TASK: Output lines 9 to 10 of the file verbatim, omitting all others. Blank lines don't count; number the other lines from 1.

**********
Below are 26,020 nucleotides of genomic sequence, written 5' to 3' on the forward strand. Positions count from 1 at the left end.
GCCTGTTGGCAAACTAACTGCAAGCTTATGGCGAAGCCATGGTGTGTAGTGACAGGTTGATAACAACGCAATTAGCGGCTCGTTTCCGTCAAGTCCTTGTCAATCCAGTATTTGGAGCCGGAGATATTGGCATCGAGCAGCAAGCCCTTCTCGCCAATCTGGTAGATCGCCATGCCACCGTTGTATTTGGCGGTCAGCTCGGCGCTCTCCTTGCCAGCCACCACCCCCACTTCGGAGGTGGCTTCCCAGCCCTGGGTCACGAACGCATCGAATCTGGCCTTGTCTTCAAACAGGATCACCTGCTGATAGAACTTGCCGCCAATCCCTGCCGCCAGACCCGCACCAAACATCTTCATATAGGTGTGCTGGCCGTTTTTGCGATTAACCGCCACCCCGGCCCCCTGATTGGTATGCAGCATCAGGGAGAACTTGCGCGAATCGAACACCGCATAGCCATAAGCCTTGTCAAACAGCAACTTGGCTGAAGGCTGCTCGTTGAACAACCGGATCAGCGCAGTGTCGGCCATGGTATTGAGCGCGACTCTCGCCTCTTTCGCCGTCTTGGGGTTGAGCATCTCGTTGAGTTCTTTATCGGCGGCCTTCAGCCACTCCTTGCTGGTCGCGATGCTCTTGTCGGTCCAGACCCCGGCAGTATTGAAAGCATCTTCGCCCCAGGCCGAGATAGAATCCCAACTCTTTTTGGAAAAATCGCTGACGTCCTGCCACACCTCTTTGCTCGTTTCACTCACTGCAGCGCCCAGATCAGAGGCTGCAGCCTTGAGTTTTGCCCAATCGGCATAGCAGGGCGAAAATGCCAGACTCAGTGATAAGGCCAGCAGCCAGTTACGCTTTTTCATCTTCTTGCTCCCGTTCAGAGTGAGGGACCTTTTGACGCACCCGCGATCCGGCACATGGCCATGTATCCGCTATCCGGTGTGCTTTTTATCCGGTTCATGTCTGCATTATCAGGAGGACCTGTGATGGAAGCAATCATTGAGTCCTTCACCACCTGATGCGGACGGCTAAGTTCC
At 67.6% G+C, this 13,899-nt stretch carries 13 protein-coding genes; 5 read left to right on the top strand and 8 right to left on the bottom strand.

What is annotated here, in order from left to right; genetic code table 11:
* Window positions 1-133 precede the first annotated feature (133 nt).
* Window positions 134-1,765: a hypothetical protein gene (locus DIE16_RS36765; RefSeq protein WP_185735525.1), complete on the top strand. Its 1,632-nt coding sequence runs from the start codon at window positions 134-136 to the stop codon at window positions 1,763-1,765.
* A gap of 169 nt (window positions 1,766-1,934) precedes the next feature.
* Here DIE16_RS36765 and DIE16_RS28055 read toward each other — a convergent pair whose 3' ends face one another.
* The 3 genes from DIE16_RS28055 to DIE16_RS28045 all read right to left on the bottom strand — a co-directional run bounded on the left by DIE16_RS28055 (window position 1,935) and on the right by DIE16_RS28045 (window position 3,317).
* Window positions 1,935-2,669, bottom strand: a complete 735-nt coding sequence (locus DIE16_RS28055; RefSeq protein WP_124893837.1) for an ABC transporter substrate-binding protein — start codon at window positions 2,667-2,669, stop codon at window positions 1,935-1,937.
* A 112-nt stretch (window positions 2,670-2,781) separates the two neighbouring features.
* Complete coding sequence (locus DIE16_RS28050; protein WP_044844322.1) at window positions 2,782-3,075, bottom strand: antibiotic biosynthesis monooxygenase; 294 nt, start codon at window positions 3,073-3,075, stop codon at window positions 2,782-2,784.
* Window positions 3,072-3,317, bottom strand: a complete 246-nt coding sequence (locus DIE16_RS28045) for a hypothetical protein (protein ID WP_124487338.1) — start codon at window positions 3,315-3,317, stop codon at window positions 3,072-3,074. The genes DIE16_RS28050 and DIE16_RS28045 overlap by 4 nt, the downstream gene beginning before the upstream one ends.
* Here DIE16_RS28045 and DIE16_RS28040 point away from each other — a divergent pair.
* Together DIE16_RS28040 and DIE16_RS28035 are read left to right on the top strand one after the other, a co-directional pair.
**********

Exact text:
* The 3 genes from DIE16_RS28055 to DIE16_RS28045 all read right to left on the bottom strand — a co-directional run bounded on the left by DIE16_RS28055 (window position 1,935) and on the right by DIE16_RS28045 (window position 3,317).
* Window positions 1,935-2,669, bottom strand: a complete 735-nt coding sequence (locus DIE16_RS28055; RefSeq protein WP_124893837.1) for an ABC transporter substrate-binding protein — start codon at window positions 2,667-2,669, stop codon at window positions 1,935-1,937.